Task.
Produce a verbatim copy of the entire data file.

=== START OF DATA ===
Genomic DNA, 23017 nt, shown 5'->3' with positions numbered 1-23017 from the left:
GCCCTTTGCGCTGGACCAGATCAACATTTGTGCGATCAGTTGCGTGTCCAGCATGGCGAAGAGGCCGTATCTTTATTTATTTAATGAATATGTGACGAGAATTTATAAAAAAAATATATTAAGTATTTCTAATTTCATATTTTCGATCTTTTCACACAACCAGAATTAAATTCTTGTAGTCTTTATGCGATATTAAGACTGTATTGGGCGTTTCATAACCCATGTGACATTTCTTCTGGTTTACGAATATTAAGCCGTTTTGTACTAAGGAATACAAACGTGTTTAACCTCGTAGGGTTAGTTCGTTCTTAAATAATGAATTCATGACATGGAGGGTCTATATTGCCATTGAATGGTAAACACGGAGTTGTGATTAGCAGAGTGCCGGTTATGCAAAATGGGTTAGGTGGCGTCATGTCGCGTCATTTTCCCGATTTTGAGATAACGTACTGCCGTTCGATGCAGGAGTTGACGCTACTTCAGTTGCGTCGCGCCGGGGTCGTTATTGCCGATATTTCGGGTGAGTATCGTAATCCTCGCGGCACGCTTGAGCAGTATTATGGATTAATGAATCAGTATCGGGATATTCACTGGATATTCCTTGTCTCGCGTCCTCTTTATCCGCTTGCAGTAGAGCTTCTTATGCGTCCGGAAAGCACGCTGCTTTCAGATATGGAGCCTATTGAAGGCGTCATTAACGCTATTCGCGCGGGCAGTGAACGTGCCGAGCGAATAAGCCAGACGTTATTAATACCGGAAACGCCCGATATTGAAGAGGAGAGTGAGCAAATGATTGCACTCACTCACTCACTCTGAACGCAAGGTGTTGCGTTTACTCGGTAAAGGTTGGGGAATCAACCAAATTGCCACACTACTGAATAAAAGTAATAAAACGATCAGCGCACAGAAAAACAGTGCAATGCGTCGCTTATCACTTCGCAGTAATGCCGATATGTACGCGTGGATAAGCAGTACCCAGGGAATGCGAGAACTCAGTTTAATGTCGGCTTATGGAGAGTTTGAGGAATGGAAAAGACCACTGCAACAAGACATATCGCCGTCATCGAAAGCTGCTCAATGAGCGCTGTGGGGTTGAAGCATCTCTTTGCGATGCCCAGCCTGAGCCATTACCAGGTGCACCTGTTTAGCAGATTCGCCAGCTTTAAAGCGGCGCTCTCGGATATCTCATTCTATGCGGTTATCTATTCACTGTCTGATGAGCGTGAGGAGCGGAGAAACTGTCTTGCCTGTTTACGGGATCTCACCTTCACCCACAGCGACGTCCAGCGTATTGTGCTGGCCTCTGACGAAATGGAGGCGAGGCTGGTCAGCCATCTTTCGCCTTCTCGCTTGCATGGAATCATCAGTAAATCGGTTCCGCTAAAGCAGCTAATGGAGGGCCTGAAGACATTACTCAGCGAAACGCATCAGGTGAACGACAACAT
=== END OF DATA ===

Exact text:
Genomic DNA, 23017 nt, shown 5'->3' with positions numbered 1-23017 from the left:
GCCCTTTGCGCTGGACCAGATCAACATTTGTGCGATCAGTTGCGTGTCCAGCATGGCGAAGAGGCCGTATCTTTATTTATTTAATGAATATGTGACGAGAATTTATAAAAAAAATATATTAAGTATTTCTAATTTCATATTTTCGATCTTTTCACACAACCAGAATTAAATTCTTGTAGTCTTTATGCGATATTAAGACTGTATTGGGCGTTTCATAACCCATGTGACATTTCTTCTGGTTTACGAATATTAAGCCGTTTTGTACTAAGGAATACAAACGTGTTTAACCTCGTAGGGTTAGTTCGTTCTTAAATAATGAATTCATGACATGGAGGGTCTATATTGCCATTGAATGGTAAACACGGAGTTGTGATTAGCAGAGTGCCGGTTATGCAAAATGGGTTAGGTGGCGTCATGTCGCGTCATTTTCCCGATTTTGAGATAACGTACTGCCGTTCGATGCAGGAGTTGACGCTACTTCAGTTGCGTCGCGCCGGGGTCGTTATTGCCGATATTTCGGGTGAGTATCGTAATCCTCGCGGCACGCTTGAGCAGTATTATGGATTAATGAATCAGTATCGGGATATTCACTGGATATTCCTTGTCTCGCGTCCTCTTTATCCGCTTGCAGTAGAGCTTCTTATGCGTCCGGAAAGCACGCTGCTTTCAGATATGGAGCCTATTGAAGGCGTCATTAACGCTATTCGCGCGGGCAGTGAACGTGCCGAGCGAATAAGCCAGACGTTATTAATACCGGAAACGCCCGATATTGAAGAGGAGAGTGAGCAAATGATTGCACTCACTCACTCACTCTGAACGCAAGGTGTTGCGTTTACTCGGTAAAGGTTGGGGAATCAACCAAATTGCCACACTACTGAATAAAAGTAATAAAACGATCAGCGCACAGAAAAACAGTGCAATGCGTCGCTTATCACTTCGCAGTAATGCCGATATGTACGCGTGGATAAGCAGTACCCAGGGAATGCGAGAACTCAGTTTAATGTCGGCTTATGGAGAGTTTGAGGAATGGAAAAGACCACTGCAACAAGACATATCGCCGTCATCGAAAGCTGCTCAATGAGCGCTGTGGGGTTGAAGCATCTCTTTGCGATGCCCAGCCTGAGCCATTACCAGGTGCACCTGTTTAGCAGATTCGCCAGCTTTAAAGCGGCGCTCTCGGATATCTCATTCTATGCGGTTATCTATTCACTGTCTGATGAGCGTGAGGAGCGGAGAAACTGTCTTGCCTGTTTACGGGATCTCACCTTCACCCACAGCGACGTCCAGCGTATTGTGCTGGCCTCTGACGAAATGGAGGCGAGGCTGGTCAGCCATCTTTCGCCTTCTCGCTTGCATGGAATCATCAGTAAATCGGTTCCGCTAAAGCAGCTAATGGAGGGCCTGAAGACATTACTCAGCGAAACGCATCAGGTGAACGACAACAT